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Joined: Wed Jan 09, 2013 6:54 pm
Posts: 1030
Just to indicate the current state of play, at time of writing:
- the instruction set seems to have stabilised (see below)
- the verilog model simulation, emulator, assembler and monitor all seem to be behaving well (monitor is not feature-complete)
- hoglet has run the OPC7 on the BlackIce FPGA board, using only on-chip RAM for now, at 25MHz and at 50MHz (with a wait state)
- OPC7 seems to come out well over 100MHz on Spartan LX9 but that's only a timing analysis result
- work is proceeding on a branch in github, with a merge likely soon

On the subject of the instruction set, we had some to-and-fro about whether we wanted ADD, ADC, or both. We ended up with ADC, in part because it offers a free ROL instruction, which is useful. And with ADC, it's easier to do multi-precision arithmetic, for applications which want more than 32 bits. (Edit: oops, no, we went the other way, with ADD! Hat tip to hoglet for the correction.)

The other discussion, most recently, was about byte-swapping, byte-rotating and byte order. We've got some preference for a little-ended machine, inasmuch as that means anything when we don't have byte addressability, but for example reading multibyte hex in srecord formats does mean we see big-endian data, in a sense. Anyway, revaldinho came up with the BPERM instruction which permutes the bytes of the source according to a lookup table in the literal, which allows for byte-swapping, half-word-swapping, byte rotation and other useful possibilities. It also turns out to be cheap, in both time and space.


Mon Nov 06, 2017 4:30 pm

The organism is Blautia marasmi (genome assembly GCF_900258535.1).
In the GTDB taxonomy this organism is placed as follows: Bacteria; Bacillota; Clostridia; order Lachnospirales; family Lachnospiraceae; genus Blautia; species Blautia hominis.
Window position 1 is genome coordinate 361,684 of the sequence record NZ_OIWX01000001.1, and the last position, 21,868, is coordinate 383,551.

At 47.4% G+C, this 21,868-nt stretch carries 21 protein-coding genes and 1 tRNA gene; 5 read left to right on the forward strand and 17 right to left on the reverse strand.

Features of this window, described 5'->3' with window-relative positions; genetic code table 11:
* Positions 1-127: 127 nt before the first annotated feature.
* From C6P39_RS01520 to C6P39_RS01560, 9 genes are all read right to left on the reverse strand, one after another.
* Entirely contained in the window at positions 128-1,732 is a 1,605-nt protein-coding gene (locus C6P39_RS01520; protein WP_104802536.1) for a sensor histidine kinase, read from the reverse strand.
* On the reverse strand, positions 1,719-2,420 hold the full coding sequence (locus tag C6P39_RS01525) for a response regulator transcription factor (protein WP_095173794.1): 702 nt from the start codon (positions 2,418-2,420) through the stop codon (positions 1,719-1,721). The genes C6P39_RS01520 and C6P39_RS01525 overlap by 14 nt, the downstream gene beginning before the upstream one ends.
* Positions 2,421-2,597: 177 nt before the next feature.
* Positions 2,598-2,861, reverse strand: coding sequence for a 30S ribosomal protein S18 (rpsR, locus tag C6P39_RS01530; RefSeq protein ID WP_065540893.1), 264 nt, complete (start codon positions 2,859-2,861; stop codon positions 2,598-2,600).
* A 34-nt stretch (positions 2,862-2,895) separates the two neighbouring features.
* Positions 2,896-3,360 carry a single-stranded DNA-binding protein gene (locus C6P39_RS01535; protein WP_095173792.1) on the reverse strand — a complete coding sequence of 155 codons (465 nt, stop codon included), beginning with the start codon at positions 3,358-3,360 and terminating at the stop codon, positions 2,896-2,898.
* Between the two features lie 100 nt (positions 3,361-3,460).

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Joined: Wed Jan 09, 2013 6:54 pm
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Lightning update: the merge is now in, so the master branch now has all the OPC7 goodness, and the minisite has the OPC7 spec.

Here's the instruction set table from the spec - may be subject to minor changes:
Image


Mon Nov 06, 2017 9:41 pm
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Joined: Wed Jan 09, 2013 6:54 pm
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We've made some real progress in the past week: Dave wrote a ROM so the OPC7 can act as a second processor to a 6502-based BBC Micro, which gives us keyboard, video, serial, sound, filesystem service, Rich made a great leap forward with the BCPL backend, and I was able to transmogrify Dave's existing C model of the OPC6 into an OPC7 - with a bit of help from Dave. With that C model, we can run in a Pi-based second processor connected to the Beeb's Tube interface, and with the existing HDL we can run in an FPGA-based board similarly connected.

Here's a photo of the FPGA version:
Attachment:
OPC7-FPGA.JPG
OPC7-FPGA.JPG [ 3.27 MiB | Viewed 3609 times ]


In porting from OPC6 to OPC7 we had to address many upgrades of things from 16 bit to 32 bit, and deal with the implicit sign-extension which OPC7 gives to short literals. We were also briefly caught out by 'pop' changing from a single instruction to a macro. If the first instruction of the macro updates the PC, then the second instruction isn't going to be executed!

I think we run, on the Spartan 3 FPGA, at 50MHz, with two clock cycles per instruction. Once everything looks good and we have code to run, Rich has ideas for a more aggressive microarchitecture.

The bperm instruction was again interesting. Here's the spec:
- the 16 bit literal is taken as four nibbles, each acting as an index into the source
- bperm r2, r1, 0x3210 is just a copy from r1 to r2
- bperm r2, r1, 0x0123 will reverse the order of the four bytes
- an index of 4 means a literal zero, so
- bperm r2, r1, 0x4441 will put just byte 1 into the byte 0 position, zeros elsewhere

In verilog, that's
Code:
  wire [7:0]  bytes0        = {8{~OR_q[2] }} & ((OR_q[1])?  ((OR_q[0]) ?RF_sout[31:24] :RF_sout[23:16]):(OR_q[0]) ? RF_sout[15:8]:RF_sout[7:0]);
  wire [7:0]  bytes1        = {8{~OR_q[6] }} & ((OR_q[5])?  ((OR_q[4]) ?RF_sout[31:24] :RF_sout[23:16]):(OR_q[4]) ? RF_sout[15:8]:RF_sout[7:0]);
  wire [7:0]  bytes2        = {8{~OR_q[10]}} & ((OR_q[9])?  ((OR_q[8]) ?RF_sout[31:24] :RF_sout[23:16]):(OR_q[8]) ? RF_sout[15:8]:RF_sout[7:0]);
  wire [7:0]  bytes3        = {8{~OR_q[14]}} & ((OR_q[13])? ((OR_q[12])?RF_sout[31:24] :RF_sout[23:16]):(OR_q[12])? RF_sout[15:8]:RF_sout[7:0]);